Amber Rudd aiming for ‘sustainable’ levels of UK migration

Home Secretary Amber Rudd has said her goal is to bring immigration down to “sustainable levels”.
Ms Rudd declined to be drawn on whether the government was still committed to reducing annual net migration to the tens of thousands.
The target was missed during the last Parliament, with net migration exceeding 330,000 in 2015.
The Lib Dems said the target had been “ditched” while Labour has called for a Commons statement on the matter.
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Immigration was the Leave campaign’s key argument during the EU referendum. They pointed to David Cameron’s failure to meet his own targets as evidence that being a member of the EU was incompatible with the UK having full control over its borders.
Figures such as Boris Johnson and Liam Fox, who are now in the cabinet, called for an end to the unqualified right of EU citizens to live and work in the UK, saying Parliament should determine annual numbers from both inside and outside the EU through an Australian-style points system.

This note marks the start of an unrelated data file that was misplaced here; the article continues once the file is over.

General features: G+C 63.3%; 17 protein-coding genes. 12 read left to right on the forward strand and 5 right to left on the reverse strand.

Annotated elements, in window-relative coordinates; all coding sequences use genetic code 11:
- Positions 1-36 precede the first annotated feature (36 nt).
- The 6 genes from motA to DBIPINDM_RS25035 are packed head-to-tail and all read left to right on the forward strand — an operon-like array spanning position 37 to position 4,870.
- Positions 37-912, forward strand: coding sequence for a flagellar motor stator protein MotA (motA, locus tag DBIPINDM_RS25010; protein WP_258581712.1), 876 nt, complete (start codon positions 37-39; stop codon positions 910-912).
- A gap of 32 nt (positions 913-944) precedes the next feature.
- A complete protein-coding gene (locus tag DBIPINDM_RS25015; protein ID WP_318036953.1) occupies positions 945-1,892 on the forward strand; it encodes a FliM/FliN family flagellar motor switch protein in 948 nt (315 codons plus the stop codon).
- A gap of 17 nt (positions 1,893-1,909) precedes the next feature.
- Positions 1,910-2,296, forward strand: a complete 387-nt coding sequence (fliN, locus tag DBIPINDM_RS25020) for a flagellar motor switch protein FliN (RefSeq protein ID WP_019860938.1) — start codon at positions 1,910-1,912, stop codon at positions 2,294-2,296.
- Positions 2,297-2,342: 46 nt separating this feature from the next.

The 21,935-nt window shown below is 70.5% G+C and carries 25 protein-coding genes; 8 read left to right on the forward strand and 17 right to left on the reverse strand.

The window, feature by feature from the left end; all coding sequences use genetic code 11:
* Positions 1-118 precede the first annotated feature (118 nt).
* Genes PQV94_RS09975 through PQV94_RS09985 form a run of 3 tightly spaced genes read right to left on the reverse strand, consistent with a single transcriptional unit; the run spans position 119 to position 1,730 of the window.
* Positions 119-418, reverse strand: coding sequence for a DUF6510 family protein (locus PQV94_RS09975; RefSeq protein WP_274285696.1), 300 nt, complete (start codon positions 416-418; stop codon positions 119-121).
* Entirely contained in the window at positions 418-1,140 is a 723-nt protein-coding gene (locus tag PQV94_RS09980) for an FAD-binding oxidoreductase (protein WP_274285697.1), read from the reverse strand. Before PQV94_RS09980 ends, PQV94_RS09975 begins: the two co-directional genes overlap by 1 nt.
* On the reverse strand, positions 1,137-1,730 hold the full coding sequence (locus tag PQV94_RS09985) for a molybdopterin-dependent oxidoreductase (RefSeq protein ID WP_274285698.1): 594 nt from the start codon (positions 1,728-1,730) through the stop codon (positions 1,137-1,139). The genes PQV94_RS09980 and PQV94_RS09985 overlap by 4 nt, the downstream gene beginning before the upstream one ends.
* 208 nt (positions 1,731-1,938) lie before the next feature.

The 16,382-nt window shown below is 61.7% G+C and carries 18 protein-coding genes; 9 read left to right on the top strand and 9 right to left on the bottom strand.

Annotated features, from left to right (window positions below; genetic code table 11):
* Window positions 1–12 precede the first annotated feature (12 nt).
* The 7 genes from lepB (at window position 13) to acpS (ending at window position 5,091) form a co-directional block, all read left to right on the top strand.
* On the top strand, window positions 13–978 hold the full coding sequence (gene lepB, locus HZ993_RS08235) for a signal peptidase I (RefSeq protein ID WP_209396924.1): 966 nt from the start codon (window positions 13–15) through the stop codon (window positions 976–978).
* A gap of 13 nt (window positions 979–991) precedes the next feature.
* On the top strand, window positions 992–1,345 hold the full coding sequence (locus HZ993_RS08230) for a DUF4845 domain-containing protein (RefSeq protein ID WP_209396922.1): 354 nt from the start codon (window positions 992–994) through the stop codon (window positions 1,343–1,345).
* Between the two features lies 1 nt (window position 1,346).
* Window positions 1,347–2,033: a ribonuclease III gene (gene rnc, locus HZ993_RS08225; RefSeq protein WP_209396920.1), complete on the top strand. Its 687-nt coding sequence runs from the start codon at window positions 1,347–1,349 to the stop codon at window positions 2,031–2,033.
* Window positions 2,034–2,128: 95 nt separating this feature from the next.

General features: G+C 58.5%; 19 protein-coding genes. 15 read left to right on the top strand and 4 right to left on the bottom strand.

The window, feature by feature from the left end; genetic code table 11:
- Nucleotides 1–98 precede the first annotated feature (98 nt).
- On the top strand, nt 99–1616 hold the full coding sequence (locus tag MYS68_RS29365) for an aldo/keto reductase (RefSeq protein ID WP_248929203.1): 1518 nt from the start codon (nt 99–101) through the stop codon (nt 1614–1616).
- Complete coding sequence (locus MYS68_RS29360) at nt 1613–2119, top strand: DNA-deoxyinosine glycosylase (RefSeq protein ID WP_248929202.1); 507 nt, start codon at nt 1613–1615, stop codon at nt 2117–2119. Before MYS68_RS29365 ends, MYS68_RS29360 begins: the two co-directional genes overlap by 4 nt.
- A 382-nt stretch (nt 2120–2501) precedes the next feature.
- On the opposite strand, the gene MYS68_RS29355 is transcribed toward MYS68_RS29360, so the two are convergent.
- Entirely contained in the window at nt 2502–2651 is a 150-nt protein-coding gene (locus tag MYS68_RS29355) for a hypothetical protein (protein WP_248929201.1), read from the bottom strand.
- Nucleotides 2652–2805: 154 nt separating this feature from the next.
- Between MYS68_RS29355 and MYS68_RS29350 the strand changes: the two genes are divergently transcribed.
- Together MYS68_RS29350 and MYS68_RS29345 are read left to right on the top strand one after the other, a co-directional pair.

Political pressure
Although Mrs May and Ms Rudd campaigned to remain in the EU, they will be under political pressure to ensure that Brexit results in lower immigration levels – with the prime minister insisting free movement into the UK for EU citizens will end after Brexit.
However, it is unclear at this stage whether this can be delivered and Ms Rudd’s remarks have cast doubt about whether existing targets on immigration will be retained during the period of negotiations over EU exit – which are likely to take several years.
While in the Home Office, Mrs May insisted she remained committed to reducing levels of net migration – the difference between the number of people settling in the UK and those emigrating – to under 100,000 a year.
But during her six years as home secretary, Mrs May failed to come close to meeting the target, first set by David Cameron while the Tories were in opposition and reiterated in the party’s 2015 general election manifesto.
The latest figure for 2015 showed net migration at 333,000 – its second highest level on record.
“I’m going to stick to my comment which is about bringing it down to sustainable levels. That has to be the most important thing for the country.”

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